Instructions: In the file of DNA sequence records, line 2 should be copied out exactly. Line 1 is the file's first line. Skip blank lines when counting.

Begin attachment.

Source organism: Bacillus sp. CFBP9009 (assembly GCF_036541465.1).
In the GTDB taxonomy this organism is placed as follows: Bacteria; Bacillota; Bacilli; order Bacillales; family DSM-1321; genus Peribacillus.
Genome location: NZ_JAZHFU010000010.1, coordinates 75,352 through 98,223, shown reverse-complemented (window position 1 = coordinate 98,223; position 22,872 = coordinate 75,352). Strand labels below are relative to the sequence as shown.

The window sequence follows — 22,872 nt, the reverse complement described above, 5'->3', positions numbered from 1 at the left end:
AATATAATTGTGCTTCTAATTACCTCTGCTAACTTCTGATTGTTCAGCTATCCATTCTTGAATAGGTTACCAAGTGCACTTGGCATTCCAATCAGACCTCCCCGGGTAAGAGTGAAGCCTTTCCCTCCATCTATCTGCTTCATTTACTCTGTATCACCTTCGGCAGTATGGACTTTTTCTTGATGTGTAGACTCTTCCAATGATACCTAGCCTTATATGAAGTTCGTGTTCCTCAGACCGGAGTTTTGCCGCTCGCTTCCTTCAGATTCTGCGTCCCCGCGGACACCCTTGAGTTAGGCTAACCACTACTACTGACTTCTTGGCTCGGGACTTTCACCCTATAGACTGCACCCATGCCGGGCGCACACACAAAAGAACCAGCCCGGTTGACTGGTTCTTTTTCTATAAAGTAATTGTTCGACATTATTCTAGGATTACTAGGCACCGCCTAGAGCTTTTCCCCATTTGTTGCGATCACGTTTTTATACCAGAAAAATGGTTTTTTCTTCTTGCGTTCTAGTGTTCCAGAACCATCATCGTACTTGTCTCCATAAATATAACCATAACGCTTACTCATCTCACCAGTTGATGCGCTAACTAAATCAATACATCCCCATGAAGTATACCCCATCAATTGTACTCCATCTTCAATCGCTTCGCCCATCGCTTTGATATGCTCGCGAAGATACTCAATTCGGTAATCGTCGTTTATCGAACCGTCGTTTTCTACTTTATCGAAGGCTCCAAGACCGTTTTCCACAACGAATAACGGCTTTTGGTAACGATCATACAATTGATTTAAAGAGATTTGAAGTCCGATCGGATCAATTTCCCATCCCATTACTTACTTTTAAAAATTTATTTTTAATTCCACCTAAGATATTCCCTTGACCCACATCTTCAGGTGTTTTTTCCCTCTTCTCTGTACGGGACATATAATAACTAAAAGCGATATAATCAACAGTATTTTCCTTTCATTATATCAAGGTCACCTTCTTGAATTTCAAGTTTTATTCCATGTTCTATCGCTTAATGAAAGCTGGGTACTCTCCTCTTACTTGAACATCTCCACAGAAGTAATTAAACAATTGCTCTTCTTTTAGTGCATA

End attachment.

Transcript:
In the GTDB taxonomy this organism is placed as follows: Bacteria; Bacillota; Bacilli; order Bacillales; family DSM-1321; genus Peribacillus.